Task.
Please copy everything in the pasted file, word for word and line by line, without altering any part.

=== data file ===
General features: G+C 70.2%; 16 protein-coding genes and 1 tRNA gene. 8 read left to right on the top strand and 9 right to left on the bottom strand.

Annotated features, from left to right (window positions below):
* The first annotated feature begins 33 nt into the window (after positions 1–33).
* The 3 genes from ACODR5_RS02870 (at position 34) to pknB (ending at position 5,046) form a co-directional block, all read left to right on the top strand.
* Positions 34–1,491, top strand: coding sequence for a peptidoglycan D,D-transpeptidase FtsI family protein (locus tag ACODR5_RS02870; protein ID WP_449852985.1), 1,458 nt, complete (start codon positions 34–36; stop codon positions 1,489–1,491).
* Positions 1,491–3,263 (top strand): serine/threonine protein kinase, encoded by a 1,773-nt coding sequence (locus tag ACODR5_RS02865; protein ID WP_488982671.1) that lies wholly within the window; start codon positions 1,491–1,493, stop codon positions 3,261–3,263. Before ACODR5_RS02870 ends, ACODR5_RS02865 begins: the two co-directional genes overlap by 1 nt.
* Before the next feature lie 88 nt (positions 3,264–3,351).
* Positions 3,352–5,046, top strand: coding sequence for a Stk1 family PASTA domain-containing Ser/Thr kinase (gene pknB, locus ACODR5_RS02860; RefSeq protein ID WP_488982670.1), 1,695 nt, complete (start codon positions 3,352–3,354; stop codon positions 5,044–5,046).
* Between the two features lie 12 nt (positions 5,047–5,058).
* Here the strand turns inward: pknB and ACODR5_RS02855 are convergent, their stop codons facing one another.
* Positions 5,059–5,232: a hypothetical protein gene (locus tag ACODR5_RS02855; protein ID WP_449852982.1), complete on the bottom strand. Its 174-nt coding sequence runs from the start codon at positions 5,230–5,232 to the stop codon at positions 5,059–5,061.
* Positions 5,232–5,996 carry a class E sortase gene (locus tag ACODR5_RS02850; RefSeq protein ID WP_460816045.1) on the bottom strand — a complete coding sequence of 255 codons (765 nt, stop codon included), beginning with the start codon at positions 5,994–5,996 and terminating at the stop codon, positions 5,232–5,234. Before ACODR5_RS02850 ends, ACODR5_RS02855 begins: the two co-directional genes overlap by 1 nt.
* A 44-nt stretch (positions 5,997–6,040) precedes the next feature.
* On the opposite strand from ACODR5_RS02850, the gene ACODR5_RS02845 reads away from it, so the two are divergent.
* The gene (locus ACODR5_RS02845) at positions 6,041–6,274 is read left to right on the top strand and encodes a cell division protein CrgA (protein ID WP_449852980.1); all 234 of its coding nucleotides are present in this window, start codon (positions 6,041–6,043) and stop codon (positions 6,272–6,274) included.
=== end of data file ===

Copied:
General features: G+C 70.2%; 16 protein-coding genes and 1 tRNA gene. 8 read left to right on the top strand and 9 right to left on the bottom strand.

Annotated features, from left to right (window positions below):
* The first annotated feature begins 33 nt into the window (after positions 1–33).
* The 3 genes from ACODR5_RS02870 (at position 34) to pknB (ending at position 5,046) form a co-directional block, all read left to right on the top strand.
* Positions 34–1,491, top strand: coding sequence for a peptidoglycan D,D-transpeptidase FtsI family protein (locus tag ACODR5_RS02870; protein ID WP_449852985.1), 1,458 nt, complete (start codon positions 34–36; stop codon positions 1,489–1,491).
* Positions 1,491–3,263 (top strand): serine/threonine protein kinase, encoded by a 1,773-nt coding sequence (locus tag ACODR5_RS02865; protein ID WP_488982671.1) that lies wholly within the window; start codon positions 1,491–1,493, stop codon positions 3,261–3,263. Before ACODR5_RS02870 ends, ACODR5_RS02865 begins: the two co-directional genes overlap by 1 nt.
* Before the next feature lie 88 nt (positions 3,264–3,351).
* Positions 3,352–5,046, top strand: coding sequence for a Stk1 family PASTA domain-containing Ser/Thr kinase (gene pknB, locus ACODR5_RS02860; RefSeq protein ID WP_488982670.1), 1,695 nt, complete (start codon positions 3,352–3,354; stop codon positions 5,044–5,046).
* Between the two features lie 12 nt (positions 5,047–5,058).
* Here the strand turns inward: pknB and ACODR5_RS02855 are convergent, their stop codons facing one another.
* Positions 5,059–5,232: a hypothetical protein gene (locus tag ACODR5_RS02855; protein ID WP_449852982.1), complete on the bottom strand. Its 174-nt coding sequence runs from the start codon at positions 5,230–5,232 to the stop codon at positions 5,059–5,061.
* Positions 5,232–5,996 carry a class E sortase gene (locus tag ACODR5_RS02850; RefSeq protein ID WP_460816045.1) on the bottom strand — a complete coding sequence of 255 codons (765 nt, stop codon included), beginning with the start codon at positions 5,994–5,996 and terminating at the stop codon, positions 5,232–5,234. Before ACODR5_RS02850 ends, ACODR5_RS02855 begins: the two co-directional genes overlap by 1 nt.
* A 44-nt stretch (positions 5,997–6,040) precedes the next feature.
* On the opposite strand from ACODR5_RS02850, the gene ACODR5_RS02845 reads away from it, so the two are divergent.
* The gene (locus ACODR5_RS02845) at positions 6,041–6,274 is read left to right on the top strand and encodes a cell division protein CrgA (protein ID WP_449852980.1); all 234 of its coding nucleotides are present in this window, start codon (positions 6,041–6,043) and stop codon (positions 6,272–6,274) included.